- Column describing groups [group]
- Filter out genes which don't have counts in at least this many samples (1-10000) [1]
- P-value cutoff (0-1) [0.05]
- Multiple testing correction (none, Bonferroni, Holm, Hochberg, BH, BY) [BH]
- Dispersion method (common, tagwise) [tagwise]
- Dispersion value used if no replicates are available (0-1) [0.16]
- Apply TMM normalization (yes, no) [yes]
- Plot width (200-3200 [600]
- Plot height (200-3200) [600]

Details

This tool takes as input a table of raw counts from the different samples. The count file has to be associated with a phenodata file describing the experimental groups. These files are best created by the tool "Utilities / Define NGS experiment", which combines count files for different samples to one table, and creates a phenodata file for it.

You should set the filtering parameter to the number of samples in your smallest experimental group. Filtering will cause those genes which are not expressed or are expressed in very low levels (less than 5 counts) to be ignored in statistical testing. These genes have little chance of showing significant evidence for differential expression, and removing them reduces the severity of multiple testing correction of p-values.

Trimmed mean of M-values (TMM) normalization is used to calculate normalization factors in order to correct for different library sizes and to reduce RNA composition effect, which arises when a small number of genes are very highly expressed in one experiment condition but not in the other.

Dispersion means biological coeffient of variation (BCV) squared. E.g. if genes expression typically differs from replicate to replicate by 20% its BCV is 0.2, and its dispersion is 0.04. EdgeR estimates dispersion from replicates using the quantile-adjusted conditional maximum likelyhood method (qCML). Common dispersion calculates a common dispersion value for all genes, while the tagwise method calculates gene-specific dispersions. It uses an empirical Bayes strategy to squeeze the original gene-wise dispersions towards the global, abundance-dependent trend.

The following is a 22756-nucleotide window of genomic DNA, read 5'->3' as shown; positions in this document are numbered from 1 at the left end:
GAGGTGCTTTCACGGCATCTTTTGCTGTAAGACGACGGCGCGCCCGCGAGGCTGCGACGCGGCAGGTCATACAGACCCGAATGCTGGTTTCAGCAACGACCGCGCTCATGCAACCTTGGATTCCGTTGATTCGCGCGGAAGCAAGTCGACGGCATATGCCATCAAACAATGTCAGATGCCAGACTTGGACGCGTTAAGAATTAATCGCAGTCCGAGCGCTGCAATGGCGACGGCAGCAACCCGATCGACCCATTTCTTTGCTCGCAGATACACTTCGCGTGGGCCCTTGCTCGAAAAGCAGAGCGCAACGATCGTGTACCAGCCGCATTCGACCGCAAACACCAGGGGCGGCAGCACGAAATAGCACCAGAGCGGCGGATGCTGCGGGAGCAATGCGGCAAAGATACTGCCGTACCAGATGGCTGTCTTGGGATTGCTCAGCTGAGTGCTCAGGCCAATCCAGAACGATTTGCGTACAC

You should always have at least three biological replicates for each experiment condition. If you don't have replicates, you can still run the analysis by setting the dispersion value manually with the 'Dispersion value' parameter. The default value for this parameter is 0.16. This corresponds to BCV of 0.4 which is typical for human data (where genes expression can differ from replicate to replicate by 40 %). Typical BVC for genetically identical model organisms is 0.1, so you should set the dispersion guess at 0.01 for this kind of data.

Once negative binomial models are fitted and dispersion estimates are obtained, edgeR proceeds with testing for differential expression using the exact test, which is based on the qCML methods.

The analysis output consists of the following files:

- de-list-edger.tsv: Result table from statistical testing, including fold change estimates and p-values.
- logFC = log2 fold change between the groups. E.g. value 2 means that the expression has increased 4-fold
- logCPM = the average log2-counts-per-million
- PValue = the two-sided p-value
- FDR = adjusted p-value
- de-list-edger.bed: If you data contained genomic coordinates, the result table is also given as a BED file for genome browser use. The score column contains log2 fold change values.
- edgeR_report.pdf: A PDF file containing:
- ma-plot-edger.pdf: MA plot where significantly differentially expressed features are highlighted.
- dispersion-edger.pdf: Biological coefficient of variation plot.
- mds-plot-edger.pdf: Multidimensional scaling plot to visualize sample similarities.
- p-value-plot-edger.pdf: Raw and adjusted p-value distribution plot.

- edger-log.txt: Log file if no significantly different expression was found.

References

This tool uses the edgeR package for statistical analysis. Please read the edgeR user guide and the following article for more detailed information:

MD Robinson, DJ McCarthy, and GK Smyth. edgeR: a bioconductor package for differential expression analysis of digital gene expression data. Bioinformatics, 26 (1):139-40, Jan 2010.